Few thought the Nashville Predators had any chance to compete this year.
Early season prognostications had the team doing no more than clawing for a Wild Card spot at the most optimistic. (Stick tap to Jen LC and Dave Lozo, for real though.) Some even put them as a team "most likely to be challenging for last place overall." A divisional spot was unheard of. Winning the division? Preposterous.
Given the lack of success the past two years, and how the roster was taped together with junkyard parts, it was hard to put up an argument.
Yet here we are in the last week of the season and Nashville is in a position no one imagined. They were one of the first teams to clinch a berth in the Stanley Cup playoffs and the Central crown is a dead heat between them, St. Louis and Chicago. Those two teams were as stone-cold a lock to dance in April as any team can get to start a season, and all year they've kept pace with each other, seizing and relinquishing control in the standings. Being competitive is one thing, but challenging two bona fide Cup contenders is something else entirely.
Change was promised when Barry Trotz was replaced with Peter Laviolette, ending the tenure of the only coach Nashville had ever known. Goodbye grit, hello offense. That notion was backed up by shipping off a blue-collar fan favorite for a sniper with a notorious reputation.
Change was delivered when the Preds roared out of the starting gate, playing a fast and entertaining brand of hockey the city had never seen before. Pekka Rinne quashed any doubts of his return to form, even garnered MVP candidacy for a time. The famed defense got another year older, and Roman Josi emerged from Shea Weber's shadow as possibly the most underrated blue-liner in the NHL. And, on top of it all, a fresh-faced rookie stormed the ice, burning down franchise records and showcasing skill Nashvillians had never seen before.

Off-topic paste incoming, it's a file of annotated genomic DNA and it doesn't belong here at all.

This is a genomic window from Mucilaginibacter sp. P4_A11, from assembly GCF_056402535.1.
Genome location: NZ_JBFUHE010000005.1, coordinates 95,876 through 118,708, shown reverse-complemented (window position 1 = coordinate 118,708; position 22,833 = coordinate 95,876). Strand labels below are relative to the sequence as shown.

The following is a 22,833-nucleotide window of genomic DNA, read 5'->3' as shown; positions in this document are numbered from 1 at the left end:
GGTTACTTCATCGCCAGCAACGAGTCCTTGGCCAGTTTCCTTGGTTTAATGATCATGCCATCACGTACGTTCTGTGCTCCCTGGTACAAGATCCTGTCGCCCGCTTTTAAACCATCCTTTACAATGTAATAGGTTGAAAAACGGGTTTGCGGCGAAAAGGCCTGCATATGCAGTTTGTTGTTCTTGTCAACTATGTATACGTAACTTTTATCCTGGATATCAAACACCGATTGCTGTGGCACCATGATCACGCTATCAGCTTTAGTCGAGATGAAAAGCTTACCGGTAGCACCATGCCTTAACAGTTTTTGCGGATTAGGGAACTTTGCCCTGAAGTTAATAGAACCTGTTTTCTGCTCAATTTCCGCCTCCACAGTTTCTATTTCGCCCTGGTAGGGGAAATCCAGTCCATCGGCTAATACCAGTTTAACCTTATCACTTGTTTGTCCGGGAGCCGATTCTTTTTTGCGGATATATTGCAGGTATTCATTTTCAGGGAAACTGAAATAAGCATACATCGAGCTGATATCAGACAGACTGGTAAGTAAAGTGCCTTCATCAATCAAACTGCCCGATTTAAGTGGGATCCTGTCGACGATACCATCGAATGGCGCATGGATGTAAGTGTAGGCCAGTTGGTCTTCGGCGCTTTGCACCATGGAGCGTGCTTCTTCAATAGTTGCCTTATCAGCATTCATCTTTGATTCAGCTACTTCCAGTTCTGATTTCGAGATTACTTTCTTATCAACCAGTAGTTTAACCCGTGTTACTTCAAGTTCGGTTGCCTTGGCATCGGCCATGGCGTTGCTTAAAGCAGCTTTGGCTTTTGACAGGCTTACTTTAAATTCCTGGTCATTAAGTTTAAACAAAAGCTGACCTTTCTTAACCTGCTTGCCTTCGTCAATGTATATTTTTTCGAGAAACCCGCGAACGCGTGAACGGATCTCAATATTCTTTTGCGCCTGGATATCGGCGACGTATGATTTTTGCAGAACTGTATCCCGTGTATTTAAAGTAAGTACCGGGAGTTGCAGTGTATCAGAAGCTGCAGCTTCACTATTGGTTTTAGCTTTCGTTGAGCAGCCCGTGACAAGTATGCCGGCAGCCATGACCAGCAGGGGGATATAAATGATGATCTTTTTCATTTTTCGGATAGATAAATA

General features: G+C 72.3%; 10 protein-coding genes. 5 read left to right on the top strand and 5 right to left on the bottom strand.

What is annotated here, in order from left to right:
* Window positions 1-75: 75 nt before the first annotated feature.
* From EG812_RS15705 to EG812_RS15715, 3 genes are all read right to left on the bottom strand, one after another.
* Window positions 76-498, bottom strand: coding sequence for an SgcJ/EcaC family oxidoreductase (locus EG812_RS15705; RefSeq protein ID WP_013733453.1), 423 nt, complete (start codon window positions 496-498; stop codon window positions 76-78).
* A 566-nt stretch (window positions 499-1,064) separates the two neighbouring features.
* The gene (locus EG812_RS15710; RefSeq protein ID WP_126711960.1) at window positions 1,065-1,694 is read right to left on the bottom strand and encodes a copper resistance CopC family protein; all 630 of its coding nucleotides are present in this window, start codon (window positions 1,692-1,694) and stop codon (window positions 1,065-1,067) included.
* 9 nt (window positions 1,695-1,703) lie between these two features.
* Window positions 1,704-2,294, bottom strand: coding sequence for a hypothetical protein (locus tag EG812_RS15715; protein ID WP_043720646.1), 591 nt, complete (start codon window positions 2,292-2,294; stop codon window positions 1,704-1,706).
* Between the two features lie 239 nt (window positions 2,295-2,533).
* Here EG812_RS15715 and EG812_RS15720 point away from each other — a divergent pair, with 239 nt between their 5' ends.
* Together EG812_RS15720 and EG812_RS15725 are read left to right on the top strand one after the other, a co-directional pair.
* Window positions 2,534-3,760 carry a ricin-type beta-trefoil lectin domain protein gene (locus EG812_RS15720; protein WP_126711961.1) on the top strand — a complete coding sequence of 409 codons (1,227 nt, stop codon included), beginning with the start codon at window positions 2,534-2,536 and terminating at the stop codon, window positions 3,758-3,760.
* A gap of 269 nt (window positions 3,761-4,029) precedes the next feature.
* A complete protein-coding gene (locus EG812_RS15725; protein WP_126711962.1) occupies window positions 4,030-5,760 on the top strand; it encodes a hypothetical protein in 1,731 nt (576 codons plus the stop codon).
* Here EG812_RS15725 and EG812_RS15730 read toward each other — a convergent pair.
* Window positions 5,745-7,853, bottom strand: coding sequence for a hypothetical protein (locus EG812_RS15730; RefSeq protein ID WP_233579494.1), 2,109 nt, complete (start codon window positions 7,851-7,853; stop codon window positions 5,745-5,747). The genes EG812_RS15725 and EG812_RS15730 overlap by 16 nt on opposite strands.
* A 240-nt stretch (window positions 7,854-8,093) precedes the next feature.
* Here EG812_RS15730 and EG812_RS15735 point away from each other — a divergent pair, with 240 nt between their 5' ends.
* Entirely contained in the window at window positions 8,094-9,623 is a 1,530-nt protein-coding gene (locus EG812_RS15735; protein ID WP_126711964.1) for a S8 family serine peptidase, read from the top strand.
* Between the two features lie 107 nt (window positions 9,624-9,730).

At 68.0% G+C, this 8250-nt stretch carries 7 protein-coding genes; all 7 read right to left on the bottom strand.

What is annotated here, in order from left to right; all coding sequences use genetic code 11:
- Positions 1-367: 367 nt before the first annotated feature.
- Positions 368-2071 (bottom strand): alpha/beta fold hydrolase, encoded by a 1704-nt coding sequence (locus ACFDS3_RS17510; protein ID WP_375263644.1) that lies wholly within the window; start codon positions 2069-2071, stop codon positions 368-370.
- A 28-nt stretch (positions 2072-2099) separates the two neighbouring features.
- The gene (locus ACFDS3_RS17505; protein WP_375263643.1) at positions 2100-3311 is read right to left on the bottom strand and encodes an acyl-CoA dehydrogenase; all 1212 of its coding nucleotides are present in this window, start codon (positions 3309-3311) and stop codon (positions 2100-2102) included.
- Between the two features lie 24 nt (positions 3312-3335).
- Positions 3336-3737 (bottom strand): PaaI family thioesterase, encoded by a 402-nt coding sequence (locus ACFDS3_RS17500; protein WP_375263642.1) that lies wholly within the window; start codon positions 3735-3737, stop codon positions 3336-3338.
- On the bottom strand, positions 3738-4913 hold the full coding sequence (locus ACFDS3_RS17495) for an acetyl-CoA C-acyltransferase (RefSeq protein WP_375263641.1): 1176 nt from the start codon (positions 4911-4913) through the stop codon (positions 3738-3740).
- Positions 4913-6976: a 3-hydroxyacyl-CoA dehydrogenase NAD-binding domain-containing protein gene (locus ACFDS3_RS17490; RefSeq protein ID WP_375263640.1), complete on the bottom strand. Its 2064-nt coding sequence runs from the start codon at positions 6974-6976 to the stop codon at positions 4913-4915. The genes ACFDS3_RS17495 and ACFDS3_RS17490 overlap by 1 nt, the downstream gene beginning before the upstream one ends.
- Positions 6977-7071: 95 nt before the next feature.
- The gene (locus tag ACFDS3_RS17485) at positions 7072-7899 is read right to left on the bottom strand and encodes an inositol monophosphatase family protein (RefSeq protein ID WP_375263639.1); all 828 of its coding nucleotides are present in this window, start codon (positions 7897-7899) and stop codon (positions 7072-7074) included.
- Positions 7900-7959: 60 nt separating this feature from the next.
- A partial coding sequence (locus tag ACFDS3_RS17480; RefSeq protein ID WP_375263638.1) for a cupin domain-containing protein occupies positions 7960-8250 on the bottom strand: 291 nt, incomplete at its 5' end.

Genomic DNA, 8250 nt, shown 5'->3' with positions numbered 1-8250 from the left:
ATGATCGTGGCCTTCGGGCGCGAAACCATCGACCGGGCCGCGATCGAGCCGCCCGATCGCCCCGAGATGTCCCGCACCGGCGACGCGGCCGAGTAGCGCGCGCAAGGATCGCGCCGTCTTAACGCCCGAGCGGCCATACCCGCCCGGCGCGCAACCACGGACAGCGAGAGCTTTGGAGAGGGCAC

Now the players, the coaching staff, the front office, and the fan base all have their sights on more than just a playoff berth. No longer is anyone content with just getting into the second season, they're foaming at the mouth to keep shattering the glass ceiling above them. Plenty begged for any sliver of hope for the postseason back in September, now anything less than the second round seems like it'd be a failure. Good. It means the ship has, for now, been steered away from the rocks.
But whatever happens in the next couple of weeks, just remember to take a step back an appreciate how great of a season it's been. How the Predators put the fun back into hockey, after years of disappointment. They weren't supposed to be here, yet they blew the doors off all expectations and made a very loud statement. The last month and a half may have cooled them off from earlier in the year, but it just means they may go overlooked again.
If you've been on board since the first game (or beyond), welcome back. Your usual spot is ready at the table. If you're new to the party, we have plenty of room for you. Take a seat, buckle up, and don't forget to grab a name tag so everyone knows who you are. Ladies and gentlemen, it's been two long, boring summers in Music City. Let's enjoy the ride of which we're about to embark.